Finally, in the third volume, an integrated summary worksheet is presented as a tool for use. Details of the techniques for each component of assessment are also presented in this volume, as well as a list of available web resources.

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Integrating environmental safeguards into disaster management: a training course

The Ecosystems and Livelihoods Group Asia, IUCN provides a training programme that is structured to a) present background information on the importance of ecosystem services to human well-being; b) identify the key threats to these services; c) introduce a simple framework and raises questions that must be asked during the design and implementation of projects; d) look at climate change mitigation and adaptation measures for projects; and e) use an integrated and participatory approach for assessments.

In total, this residential training programme provides guidance for integrating environmental concerns into disaster risk reduction. The programme uses the field manual described above.

The programme is suited for all relief and development workers, park and coastal managers, local administrators and is developed as a three-four day, residential programme with multimedia presentations, hands-on assessments in the field and interactive discussions.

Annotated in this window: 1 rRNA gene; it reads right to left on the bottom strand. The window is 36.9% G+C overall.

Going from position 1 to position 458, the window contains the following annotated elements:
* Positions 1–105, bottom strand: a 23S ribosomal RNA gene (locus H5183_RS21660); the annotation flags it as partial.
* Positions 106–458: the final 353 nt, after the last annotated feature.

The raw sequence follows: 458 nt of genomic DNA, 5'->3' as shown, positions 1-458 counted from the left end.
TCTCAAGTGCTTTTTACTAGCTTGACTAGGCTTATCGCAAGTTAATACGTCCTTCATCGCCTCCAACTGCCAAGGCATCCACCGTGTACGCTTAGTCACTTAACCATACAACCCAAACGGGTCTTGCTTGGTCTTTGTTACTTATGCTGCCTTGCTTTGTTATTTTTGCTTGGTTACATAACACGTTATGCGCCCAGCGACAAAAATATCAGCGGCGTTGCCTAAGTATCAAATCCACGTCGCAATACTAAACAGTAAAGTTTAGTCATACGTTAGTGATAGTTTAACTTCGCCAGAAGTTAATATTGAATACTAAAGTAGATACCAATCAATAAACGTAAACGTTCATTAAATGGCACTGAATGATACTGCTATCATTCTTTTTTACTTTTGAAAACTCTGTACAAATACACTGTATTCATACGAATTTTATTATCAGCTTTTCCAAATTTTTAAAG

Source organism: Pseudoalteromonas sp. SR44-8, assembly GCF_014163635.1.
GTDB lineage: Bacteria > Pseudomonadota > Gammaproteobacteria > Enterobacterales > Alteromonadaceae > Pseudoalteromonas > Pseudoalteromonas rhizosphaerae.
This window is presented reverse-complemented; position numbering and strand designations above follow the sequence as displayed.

Integrating environmental safeguards into disaster management: a training course

Linking coastal ecosystems and human well-being: learning from conceptual frameworks and empirical results

This paper builds on the conceptual basis developed under Phase 1 of the project and uses the clear, analytical framework presented in the Millennium Ecosystem Assessment - which links ecosystem services with human well-being - and shows how post-tsunami awareness and action created the recognition that coastal ecosystems and human well-being are interconnected and interdependent. It describes the different services provided by coastal ecosystems and demonstrates clearly the critical importance of these interconnections.

Valuation of coastal ecosystems and ecosystem services can highlight both the benefits of conservation, as well as the costs of degradation and damage to both livelihoods and economies. This is demonstrated clearly by results from phase one and other studies from Sri Lanka and Thailand. By doing so, this report shows how economic valuation of coastal ecosystem services can be a valuable tool for conservation managers and development decision-makers.